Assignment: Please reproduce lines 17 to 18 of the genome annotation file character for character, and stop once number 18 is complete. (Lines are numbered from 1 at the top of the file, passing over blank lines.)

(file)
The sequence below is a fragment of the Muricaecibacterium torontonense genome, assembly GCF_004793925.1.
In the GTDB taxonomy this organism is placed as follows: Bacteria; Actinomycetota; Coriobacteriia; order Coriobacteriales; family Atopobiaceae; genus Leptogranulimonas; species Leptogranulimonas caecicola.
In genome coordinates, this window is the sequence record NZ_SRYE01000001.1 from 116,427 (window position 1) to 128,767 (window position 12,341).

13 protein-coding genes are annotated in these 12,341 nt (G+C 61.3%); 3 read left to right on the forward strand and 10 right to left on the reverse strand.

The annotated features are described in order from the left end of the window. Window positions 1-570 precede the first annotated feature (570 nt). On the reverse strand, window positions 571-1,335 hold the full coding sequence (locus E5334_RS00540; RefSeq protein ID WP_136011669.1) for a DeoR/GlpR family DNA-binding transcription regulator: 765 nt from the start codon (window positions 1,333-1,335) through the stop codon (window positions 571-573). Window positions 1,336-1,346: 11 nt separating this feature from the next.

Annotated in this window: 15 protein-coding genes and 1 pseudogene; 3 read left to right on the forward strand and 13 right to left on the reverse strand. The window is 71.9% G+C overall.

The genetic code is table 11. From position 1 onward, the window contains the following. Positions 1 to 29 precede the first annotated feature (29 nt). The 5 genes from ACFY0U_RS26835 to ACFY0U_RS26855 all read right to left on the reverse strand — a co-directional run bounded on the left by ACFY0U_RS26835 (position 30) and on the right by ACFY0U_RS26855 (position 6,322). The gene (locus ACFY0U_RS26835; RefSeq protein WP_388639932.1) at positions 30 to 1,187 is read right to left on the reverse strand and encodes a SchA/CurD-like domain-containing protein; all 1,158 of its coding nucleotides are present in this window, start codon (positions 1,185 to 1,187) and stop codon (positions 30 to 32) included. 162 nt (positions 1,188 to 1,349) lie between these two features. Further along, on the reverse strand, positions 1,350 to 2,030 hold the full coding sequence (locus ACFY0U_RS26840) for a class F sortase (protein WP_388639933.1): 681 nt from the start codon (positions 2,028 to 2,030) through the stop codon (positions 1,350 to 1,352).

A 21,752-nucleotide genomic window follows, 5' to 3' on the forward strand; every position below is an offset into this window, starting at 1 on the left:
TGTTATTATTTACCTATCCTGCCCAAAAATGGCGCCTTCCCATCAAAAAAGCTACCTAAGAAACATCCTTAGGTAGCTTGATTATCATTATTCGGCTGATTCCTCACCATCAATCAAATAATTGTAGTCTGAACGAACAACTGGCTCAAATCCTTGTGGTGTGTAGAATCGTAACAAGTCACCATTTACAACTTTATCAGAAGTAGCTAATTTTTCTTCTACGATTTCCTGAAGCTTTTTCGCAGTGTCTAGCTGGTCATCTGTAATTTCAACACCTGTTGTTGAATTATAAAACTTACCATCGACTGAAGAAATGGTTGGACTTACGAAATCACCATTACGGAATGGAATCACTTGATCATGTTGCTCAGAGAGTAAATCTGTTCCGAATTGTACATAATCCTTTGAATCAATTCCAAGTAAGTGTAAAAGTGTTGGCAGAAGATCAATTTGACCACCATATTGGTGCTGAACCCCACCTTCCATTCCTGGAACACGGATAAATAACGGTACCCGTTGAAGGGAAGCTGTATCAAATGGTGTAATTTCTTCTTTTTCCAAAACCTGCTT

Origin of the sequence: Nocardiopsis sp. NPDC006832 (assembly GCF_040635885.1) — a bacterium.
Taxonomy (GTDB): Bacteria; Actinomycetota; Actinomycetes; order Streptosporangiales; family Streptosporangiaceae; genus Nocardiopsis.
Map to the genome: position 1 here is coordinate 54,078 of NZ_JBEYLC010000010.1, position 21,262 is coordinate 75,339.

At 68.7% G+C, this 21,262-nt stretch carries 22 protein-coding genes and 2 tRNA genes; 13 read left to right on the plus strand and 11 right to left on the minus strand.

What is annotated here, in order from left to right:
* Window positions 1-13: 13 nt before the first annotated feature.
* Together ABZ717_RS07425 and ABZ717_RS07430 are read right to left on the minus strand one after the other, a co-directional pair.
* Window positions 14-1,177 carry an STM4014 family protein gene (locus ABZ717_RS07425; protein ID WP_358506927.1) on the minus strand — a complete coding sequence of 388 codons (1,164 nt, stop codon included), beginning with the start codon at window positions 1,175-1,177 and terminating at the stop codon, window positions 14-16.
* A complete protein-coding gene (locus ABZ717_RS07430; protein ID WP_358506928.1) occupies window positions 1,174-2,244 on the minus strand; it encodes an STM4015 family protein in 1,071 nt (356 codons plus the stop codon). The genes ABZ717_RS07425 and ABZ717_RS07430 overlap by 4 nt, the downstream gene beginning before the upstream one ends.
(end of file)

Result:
* Window positions 14-1,177 carry an STM4014 family protein gene (locus ABZ717_RS07425; protein ID WP_358506927.1) on the minus strand — a complete coding sequence of 388 codons (1,164 nt, stop codon included), beginning with the start codon at window positions 1,175-1,177 and terminating at the stop codon, window positions 14-16.
* A complete protein-coding gene (locus ABZ717_RS07430; protein ID WP_358506928.1) occupies window positions 1,174-2,244 on the minus strand; it encodes an STM4015 family protein in 1,071 nt (356 codons plus the stop codon). The genes ABZ717_RS07425 and ABZ717_RS07430 overlap by 4 nt, the downstream gene beginning before the upstream one ends.